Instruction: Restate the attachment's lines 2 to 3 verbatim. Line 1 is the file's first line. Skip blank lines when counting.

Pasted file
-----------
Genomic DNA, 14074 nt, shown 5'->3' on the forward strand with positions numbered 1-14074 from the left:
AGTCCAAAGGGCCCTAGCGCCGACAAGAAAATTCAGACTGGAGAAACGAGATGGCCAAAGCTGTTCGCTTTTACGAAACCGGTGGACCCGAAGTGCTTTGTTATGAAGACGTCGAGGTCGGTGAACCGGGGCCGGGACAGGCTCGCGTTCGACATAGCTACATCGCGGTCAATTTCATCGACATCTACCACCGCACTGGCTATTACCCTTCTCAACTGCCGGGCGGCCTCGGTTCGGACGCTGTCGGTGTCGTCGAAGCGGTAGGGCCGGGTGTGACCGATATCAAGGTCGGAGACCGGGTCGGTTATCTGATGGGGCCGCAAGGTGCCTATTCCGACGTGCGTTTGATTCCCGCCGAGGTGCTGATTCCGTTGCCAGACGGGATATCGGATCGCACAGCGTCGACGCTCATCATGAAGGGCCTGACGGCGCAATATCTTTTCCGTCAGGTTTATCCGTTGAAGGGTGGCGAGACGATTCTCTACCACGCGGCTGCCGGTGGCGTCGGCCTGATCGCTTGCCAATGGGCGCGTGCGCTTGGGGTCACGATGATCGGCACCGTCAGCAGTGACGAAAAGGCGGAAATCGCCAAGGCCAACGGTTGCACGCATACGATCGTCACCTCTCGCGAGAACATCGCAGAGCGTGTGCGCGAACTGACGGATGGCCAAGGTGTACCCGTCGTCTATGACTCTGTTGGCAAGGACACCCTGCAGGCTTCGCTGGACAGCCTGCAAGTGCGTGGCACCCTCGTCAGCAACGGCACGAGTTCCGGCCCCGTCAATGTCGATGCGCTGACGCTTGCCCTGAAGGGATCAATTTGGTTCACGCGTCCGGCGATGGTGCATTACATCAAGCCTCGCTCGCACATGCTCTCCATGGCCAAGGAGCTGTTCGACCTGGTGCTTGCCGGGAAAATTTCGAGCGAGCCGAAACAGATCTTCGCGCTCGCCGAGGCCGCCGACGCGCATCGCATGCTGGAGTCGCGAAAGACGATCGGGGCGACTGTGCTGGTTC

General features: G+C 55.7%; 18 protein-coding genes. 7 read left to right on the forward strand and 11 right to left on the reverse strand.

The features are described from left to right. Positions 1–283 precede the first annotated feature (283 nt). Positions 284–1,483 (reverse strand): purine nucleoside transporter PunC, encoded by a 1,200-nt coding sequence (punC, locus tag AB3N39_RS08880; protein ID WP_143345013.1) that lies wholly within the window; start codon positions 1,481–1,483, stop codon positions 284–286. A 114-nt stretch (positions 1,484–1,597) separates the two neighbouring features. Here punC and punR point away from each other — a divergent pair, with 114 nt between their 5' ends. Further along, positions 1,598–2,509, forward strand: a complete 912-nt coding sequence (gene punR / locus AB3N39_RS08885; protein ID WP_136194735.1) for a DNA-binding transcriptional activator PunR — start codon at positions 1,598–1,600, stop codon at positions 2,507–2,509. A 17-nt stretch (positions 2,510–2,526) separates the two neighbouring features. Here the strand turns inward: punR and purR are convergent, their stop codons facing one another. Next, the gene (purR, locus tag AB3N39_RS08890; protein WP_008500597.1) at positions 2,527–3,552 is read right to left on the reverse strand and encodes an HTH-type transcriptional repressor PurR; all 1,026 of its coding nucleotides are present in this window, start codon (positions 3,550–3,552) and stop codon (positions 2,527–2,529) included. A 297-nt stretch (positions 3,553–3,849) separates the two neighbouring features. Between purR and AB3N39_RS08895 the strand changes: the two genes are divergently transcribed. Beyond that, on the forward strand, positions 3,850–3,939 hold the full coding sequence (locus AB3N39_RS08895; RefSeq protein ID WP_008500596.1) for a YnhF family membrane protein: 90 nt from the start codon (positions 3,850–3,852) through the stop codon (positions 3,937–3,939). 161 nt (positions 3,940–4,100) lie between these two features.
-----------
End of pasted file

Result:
AGTCCAAAGGGCCCTAGCGCCGACAAGAAAATTCAGACTGGAGAAACGAGATGGCCAAAGCTGTTCGCTTTTACGAAACCGGTGGACCCGAAGTGCTTTGTTATGAAGACGTCGAGGTCGGTGAACCGGGGCCGGGACAGGCTCGCGTTCGACATAGCTACATCGCGGTCAATTTCATCGACATCTACCACCGCACTGGCTATTACCCTTCTCAACTGCCGGGCGGCCTCGGTTCGGACGCTGTCGGTGTCGTCGAAGCGGTAGGGCCGGGTGTGACCGATATCAAGGTCGGAGACCGGGTCGGTTATCTGATGGGGCCGCAAGGTGCCTATTCCGACGTGCGTTTGATTCCCGCCGAGGTGCTGATTCCGTTGCCAGACGGGATATCGGATCGCACAGCGTCGACGCTCATCATGAAGGGCCTGACGGCGCAATATCTTTTCCGTCAGGTTTATCCGTTGAAGGGTGGCGAGACGATTCTCTACCACGCGGCTGCCGGTGGCGTCGGCCTGATCGCTTGCCAATGGGCGCGTGCGCTTGGGGTCACGATGATCGGCACCGTCAGCAGTGACGAAAAGGCGGAAATCGCCAAGGCCAACGGTTGCACGCATACGATCGTCACCTCTCGCGAGAACATCGCAGAGCGTGTGCGCGAACTGACGGATGGCCAAGGTGTACCCGTCGTCTATGACTCTGTTGGCAAGGACACCCTGCAGGCTTCGCTGGACAGCCTGCAAGTGCGTGGCACCCTCGTCAGCAACGGCACGAGTTCCGGCCCCGTCAATGTCGATGCGCTGACGCTTGCCCTGAAGGGATCAATTTGGTTCACGCGTCCGGCGATGGTGCATTACATCAAGCCTCGCTCGCACATGCTCTCCATGGCCAAGGAGCTGTTCGACCTGGTGCTTGCCGGGAAAATTTCGAGCGAGCCGAAACAGATCTTCGCGCTCGCCGAGGCCGCCGACGCGCATCGCATGCTGGAGTCGCGAAAGACGATCGGGGCGACTGTGCTGGTTC

General features: G+C 55.7%; 18 protein-coding genes. 7 read left to right on the forward strand and 11 right to left on the reverse strand.